Calling Google Cloud Machine Learning APIs from Batch and Stream ETL pipelines

Apache Beam 2.20 includes some handy PTransforms

Google Cloud AI has some very handy “building block” APIs for Natural Language Processing, Vision (e.g. OCR, image classification, logo identification, etc.), and Video Intelligence.

You will often to need call these APIs on a bunch of documents, images, or videos. Sometimes, this is on already collected data (“batch processing”) and sometimes, it is on streaming data. Invoking online APIs one-at-a-time from batch and stream pipelines requires quite a bit of care so that you don’t hit networking, throughput, or throttling limits.

Using Apache Beam to call the Cloud Natural Language API

Fortunately, Apache Beam 2.20 now provides a handy PTransform that does all the heavy lifting for you. To use it, first install Apache Beam:

pip install --upgrade --quiet apache-beam[gcp]
Get it? Image by Peter Lomas from Pixabay

Here’s a complete program that will run Apache Beam on three sentences locally:

import apache_beam as beam
from import naturallanguageml as nlp
def parse_nlp_result(response):
return [
response.sentences[0].text.content, # first sentence
[ for entity in response.entities], # all entities
[entity.metadata['wikipedia_url'] for entity in response.entities], # urls
features = nlp.types.AnnotateTextRequest.Features(
p = beam.Pipeline()
| beam.Create(['Has President Obama been to Paris?', 'Sophie loves walking along the Seine.', "C'est terrible"])
| beam.Map(lambda x : nlp.Document(x, type='PLAIN_TEXT'))
| nlp.AnnotateText(features)
| beam.Map(parse_nlp_result)
result =

These are the steps in the above pipeline:

  1. Create the in-memory collection
  2. Change each sentence to a NLP Document object
  3. Invoke the NLP API to annotate the Document. Here (look at the features being passed in), we are extracting entities and the document sentiment.
  4. Parse the output of the NLP API (see below)
  5. Write the output to a text file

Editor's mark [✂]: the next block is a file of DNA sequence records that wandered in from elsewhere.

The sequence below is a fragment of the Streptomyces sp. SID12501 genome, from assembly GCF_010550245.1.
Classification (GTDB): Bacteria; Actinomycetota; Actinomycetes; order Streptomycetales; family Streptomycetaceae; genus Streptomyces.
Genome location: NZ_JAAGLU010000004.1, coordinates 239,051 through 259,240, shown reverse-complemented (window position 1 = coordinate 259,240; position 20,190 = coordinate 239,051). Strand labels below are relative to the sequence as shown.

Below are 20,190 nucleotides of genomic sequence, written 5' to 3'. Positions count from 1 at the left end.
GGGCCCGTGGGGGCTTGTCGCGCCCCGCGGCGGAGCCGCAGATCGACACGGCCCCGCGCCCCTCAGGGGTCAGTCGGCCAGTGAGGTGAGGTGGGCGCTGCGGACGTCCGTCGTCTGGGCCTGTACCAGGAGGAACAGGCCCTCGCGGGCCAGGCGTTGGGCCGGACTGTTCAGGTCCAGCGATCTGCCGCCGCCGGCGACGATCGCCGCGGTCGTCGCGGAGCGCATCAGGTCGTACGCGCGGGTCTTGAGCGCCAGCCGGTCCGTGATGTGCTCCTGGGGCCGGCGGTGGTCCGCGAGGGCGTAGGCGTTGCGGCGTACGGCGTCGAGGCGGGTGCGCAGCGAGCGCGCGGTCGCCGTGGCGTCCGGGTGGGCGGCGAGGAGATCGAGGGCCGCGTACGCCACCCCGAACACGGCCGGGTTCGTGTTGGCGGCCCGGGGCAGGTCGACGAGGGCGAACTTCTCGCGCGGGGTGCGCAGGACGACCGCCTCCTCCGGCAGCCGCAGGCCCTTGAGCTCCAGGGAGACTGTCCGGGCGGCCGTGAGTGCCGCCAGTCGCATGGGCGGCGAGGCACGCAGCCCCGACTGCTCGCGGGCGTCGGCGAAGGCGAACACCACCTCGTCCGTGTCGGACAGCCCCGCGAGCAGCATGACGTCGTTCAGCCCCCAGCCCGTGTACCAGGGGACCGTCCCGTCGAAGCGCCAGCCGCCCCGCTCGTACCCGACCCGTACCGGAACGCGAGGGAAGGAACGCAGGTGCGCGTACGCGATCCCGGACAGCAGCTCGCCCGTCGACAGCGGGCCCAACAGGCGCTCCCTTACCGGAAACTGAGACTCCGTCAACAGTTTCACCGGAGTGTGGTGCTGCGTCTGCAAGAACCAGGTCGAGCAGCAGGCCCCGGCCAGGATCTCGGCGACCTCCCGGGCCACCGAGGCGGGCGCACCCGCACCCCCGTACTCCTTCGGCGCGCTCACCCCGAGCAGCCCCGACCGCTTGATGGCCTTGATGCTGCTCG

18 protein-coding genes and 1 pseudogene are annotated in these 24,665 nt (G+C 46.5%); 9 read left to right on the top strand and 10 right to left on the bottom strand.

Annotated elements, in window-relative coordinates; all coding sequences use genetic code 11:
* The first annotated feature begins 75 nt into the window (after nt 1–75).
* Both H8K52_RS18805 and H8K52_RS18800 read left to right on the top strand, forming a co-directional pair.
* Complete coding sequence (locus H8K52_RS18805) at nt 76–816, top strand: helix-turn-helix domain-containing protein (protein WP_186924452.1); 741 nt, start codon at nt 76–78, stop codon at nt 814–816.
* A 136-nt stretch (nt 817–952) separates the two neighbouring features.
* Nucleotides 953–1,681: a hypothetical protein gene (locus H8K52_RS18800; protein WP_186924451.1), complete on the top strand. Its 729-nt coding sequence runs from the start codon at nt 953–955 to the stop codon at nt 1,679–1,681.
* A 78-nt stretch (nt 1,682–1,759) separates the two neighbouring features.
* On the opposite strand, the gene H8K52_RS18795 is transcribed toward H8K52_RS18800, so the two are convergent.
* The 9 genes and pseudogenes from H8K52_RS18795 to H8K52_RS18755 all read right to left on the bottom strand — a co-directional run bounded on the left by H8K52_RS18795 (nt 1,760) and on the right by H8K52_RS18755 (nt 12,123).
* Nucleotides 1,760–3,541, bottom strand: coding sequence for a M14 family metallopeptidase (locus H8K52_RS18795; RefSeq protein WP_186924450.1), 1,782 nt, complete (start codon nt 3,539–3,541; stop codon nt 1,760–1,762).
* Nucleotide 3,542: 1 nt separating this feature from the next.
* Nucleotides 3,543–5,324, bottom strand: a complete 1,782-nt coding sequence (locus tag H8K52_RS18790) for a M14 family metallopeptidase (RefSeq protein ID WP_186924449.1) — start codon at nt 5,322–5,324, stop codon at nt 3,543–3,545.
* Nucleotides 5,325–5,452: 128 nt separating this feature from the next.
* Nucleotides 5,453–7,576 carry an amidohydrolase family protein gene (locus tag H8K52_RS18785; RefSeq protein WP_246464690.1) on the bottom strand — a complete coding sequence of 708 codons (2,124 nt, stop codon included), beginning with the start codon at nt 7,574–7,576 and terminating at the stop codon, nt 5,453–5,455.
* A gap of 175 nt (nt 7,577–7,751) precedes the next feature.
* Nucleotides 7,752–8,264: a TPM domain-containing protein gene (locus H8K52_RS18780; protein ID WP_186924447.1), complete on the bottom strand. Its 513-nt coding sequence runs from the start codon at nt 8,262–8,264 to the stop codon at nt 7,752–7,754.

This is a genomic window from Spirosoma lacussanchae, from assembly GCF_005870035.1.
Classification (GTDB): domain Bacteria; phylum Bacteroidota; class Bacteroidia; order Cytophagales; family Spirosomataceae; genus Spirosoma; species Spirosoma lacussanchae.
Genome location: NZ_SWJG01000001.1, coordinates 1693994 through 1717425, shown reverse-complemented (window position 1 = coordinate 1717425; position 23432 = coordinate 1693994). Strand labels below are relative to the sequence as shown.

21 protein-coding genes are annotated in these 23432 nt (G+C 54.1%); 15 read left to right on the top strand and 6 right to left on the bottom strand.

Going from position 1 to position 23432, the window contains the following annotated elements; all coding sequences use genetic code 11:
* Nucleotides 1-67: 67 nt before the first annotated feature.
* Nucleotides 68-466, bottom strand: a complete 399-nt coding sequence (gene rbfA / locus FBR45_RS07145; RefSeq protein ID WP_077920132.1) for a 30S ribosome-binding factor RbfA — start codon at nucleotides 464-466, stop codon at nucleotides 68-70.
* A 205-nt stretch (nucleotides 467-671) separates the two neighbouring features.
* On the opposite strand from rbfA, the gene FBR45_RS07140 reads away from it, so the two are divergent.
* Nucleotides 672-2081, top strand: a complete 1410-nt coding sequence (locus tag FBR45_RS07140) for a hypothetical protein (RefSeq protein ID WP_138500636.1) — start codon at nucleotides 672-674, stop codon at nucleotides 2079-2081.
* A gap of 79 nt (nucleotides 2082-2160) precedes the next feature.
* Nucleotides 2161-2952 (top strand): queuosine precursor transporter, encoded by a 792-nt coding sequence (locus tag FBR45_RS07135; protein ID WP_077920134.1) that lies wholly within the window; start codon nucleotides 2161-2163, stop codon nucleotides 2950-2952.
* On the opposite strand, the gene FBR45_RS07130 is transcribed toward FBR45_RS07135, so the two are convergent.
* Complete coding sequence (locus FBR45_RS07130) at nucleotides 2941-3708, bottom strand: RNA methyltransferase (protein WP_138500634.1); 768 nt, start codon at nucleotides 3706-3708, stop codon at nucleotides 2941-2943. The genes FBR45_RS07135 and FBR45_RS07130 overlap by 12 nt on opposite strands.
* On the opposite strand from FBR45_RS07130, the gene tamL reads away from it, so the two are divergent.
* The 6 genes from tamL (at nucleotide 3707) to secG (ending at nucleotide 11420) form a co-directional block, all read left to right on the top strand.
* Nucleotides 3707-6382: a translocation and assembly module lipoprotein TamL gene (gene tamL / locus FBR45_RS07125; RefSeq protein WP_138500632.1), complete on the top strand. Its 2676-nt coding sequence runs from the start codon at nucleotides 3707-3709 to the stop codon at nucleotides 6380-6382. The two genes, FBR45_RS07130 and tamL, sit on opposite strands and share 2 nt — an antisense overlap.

The output of the NLP API looks like this:

sentences {
text {
content: "I love walking along the Seine."
sentiment {
magnitude: 0.699999988079071
score: 0.699999988079071
entities {
name: "Seine"
metadata {
key: "mid"
value: "/m/0f3vz"
metadata {
key: "wikipedia_url"
value: ""
salience: 1.0
mentions {
text {
content: "Seine"
begin_offset: 25
type: PROPER
document_sentiment {
magnitude: 0.699999988079071
score: 0.699999988079071
language: "en"

That’s why I’m able to extract the pieces I want as response.sentences[0].text.content and response.document_sentiment.score. Here’s what the output of the pipeline looks like:

['Has President Obama been to Paris?', ['Obama', 'Paris'], ['', ''], 'en', 0.0]
["C'est terrible", [], [], 'fr', -0.8999999761581421]
['Sophie loves walking along the Seine.', ['Sophie', 'Seine'], ['', ''], 'en', 0.800000011920929]

Changing input to BigQuery and running on the Cloud

In the above snippet, I ran the pipeline on an in-memory set of sentences and used the DirectRunner, which runs locally. Let’s change the input to BigQuery and run it in Cloud Dataflow:

The pipeline now runs on Dataflow off the hackernews comments table in BigQuery:

The result looks like this:

How easy was that, to get the sentiment of a boatload of comments?


Next steps:




A collection of technical articles and blogs published or curated by Google Cloud Developer Advocates. The views expressed are those of the authors and don't necessarily reflect those of Google.

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Lak Lakshmanan

Lak Lakshmanan

Operating Executive at a technology investment firm; articles are personal observations and not investment advice.

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